Over the past few years, Microsoft has made a few attempts to build bridges to the PC gaming community. More often than not, though, those efforts have ended with unhappy customers and the perception that Redmond is out of touch with PC gamers. For some time now, it's felt like Microsoft and the PC gaming community have reached an uneasy peace. Over the past week, though, it feels like we've gone from zero to "WTF?" again at a rapid pace.
This most recent spat started with the release of some weird-looking benchmark results for the latest beta of Ashes of the Singularity from the folks at Guru3D. Ryan Shrout at PC Perspective attempted to get to the bottom of this issue, and he discovered some troubling behaviors that might become par for the course for DirectX 12 games in general and Universal Windows Platform games in particular.
According to Shrout, vsync remains turned on for DirectX 12 games running on AMD hardware, even if it's turned off in a game's settings. He discovered that turning off vsync in Ashes doesn't actually do what one might expect. Instead, the game engine will render as fast as it's able, but any frames that fall outside the vsync interval will simply be dropped from the pipeline. Shrout warns this behavior can still lead to judder during gameplay, even if it does eliminate tearing.
Shrout says that's all that's thanks to games and drivers taking advantage of Windows Display Driver Model (or WDDM) 2.0. In conjunction with DirectX 12, this new model apparently requires games to use a new compositing method that's similar to borderless windowed mode in today's applications. Using this compositing path lets games run without tearing, but it apparently makes it harder for games to render with the uncapped frame rates that PC gamers have come to know and enjoy.
The furor only intensified when it came to light that Quantum Break, an upcoming DirectX 12 game from Max Payne developer Remedy Entertainment, would only be available on Windows 10 through the Microsoft Store. It appears that Store apps—specifically, UWP games—come with the same kinds of restrictions Shrout discovered when testing Ashes.
According to Mark Walton at Ars Technica, the Windows Store version of Rise of the Tomb Raider won't let users disable vsync, for example, and it has problems running with CrossFire and SLI multi-GPU configs. The Store version of RoTR also doesn't appear to expose an executable file to apps that need one to work, like Steam's Big Picture mode, graphics card control panels, and game overlays like Fraps.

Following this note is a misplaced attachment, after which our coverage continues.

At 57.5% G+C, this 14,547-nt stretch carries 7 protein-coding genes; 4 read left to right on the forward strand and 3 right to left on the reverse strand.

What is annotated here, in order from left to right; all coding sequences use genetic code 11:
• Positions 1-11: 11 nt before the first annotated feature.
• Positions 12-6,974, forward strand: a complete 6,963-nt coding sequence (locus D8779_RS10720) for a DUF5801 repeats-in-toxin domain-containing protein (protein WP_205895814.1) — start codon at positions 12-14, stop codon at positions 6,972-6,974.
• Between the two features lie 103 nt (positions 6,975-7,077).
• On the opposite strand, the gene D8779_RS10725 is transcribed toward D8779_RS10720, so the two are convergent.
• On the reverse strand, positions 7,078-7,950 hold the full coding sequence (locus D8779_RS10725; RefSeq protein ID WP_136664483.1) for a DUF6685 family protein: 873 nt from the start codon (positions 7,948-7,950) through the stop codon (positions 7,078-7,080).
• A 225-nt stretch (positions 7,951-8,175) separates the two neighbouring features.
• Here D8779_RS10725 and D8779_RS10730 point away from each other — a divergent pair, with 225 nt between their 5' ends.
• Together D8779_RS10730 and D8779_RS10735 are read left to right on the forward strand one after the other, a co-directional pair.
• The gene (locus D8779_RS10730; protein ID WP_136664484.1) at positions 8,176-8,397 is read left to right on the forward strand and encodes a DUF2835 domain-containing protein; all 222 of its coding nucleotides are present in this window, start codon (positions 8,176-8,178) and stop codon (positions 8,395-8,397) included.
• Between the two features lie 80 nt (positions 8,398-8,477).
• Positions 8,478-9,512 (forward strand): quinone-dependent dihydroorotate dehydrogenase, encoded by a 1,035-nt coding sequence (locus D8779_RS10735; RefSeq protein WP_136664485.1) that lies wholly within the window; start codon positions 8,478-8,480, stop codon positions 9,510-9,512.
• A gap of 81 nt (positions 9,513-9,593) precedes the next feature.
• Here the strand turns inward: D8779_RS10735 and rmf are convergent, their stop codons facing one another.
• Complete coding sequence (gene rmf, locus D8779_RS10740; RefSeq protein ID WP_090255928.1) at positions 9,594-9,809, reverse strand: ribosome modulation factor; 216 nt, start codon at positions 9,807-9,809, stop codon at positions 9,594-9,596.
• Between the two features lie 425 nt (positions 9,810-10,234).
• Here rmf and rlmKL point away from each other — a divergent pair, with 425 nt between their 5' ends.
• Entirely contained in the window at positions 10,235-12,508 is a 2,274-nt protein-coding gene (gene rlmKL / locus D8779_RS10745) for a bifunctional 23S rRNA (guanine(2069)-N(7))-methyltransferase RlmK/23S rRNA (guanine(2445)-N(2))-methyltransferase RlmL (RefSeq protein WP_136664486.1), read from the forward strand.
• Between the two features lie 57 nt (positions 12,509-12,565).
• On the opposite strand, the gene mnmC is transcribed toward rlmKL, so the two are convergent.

Since other programs can't hook into Store apps, PC Perspective's Shrout worries that a wide range of tools that PC enthusiast sites use to benchmark hardware will no longer work. He thinks that restriction means developers will have to begin writing benchmarking tools into games themselves, something that Ashes of the Singularity developer Oxide Games has done quite competently.
Even if one developer has made a good tool, though, the implications of a fragmented benchmarking environment that only lets hardware reviewers get as much of a look into a game's performance as its developer allows is a chilling prospect. I think that development also puts control of benchmarking results into the hands of those with the most incentive to meddle with them, and it's a frightening prospect to consider that PC hardware reviewers might not be able to independently verify the truthfulness of the tools we're given.
It doesn't help that Microsoft's communication about effects of these new technologies and platforms has been quite muted, too, given the potential magnitude of changes they could hold for the future of gaming on Windows. The company held a press event last week to showcase its vision of the future of gaming across the PC and the Xbox One, two islands that it wants to bridge with universal Windows apps. The broader public is just hearing about the details of this event today.
Attendees brought up complaints about vsync and benchmarking (among other issues) with Xbox head Phil Spencer. Going by Sam Machkovech's account at Ars Technica, Spencer said "These [issues] are all in our roadmap…We hear the feedback from the community, and we will embrace it."
The problem from this PC gamer's perspective is that these issues have rarely been problems for games sold through any platform save the one Microsoft is trying to establish. If the company truly understood the wants and needs of the PC gamer, these issues would surely have been ironed out before major titles like Gears of War: Ultimate Edition and Rise of the Tomb Raider exposed them in another publicity firestorm.
No matter how you slice it, this debacle is another black mark on Microsoft's efforts to reach the PC gaming community, and it's one the company could ill afford given its past relationships with that market. Only time will tell whether the company will truly embrace community feedback and make Windows Store games into the kinds of experiences that PC players (and testers) value. For now, though, gamers can simply choose to put their dollars into other, more "open" platforms like Steam, Origin, Uplay, and GOG, and we imagine they'll do just that.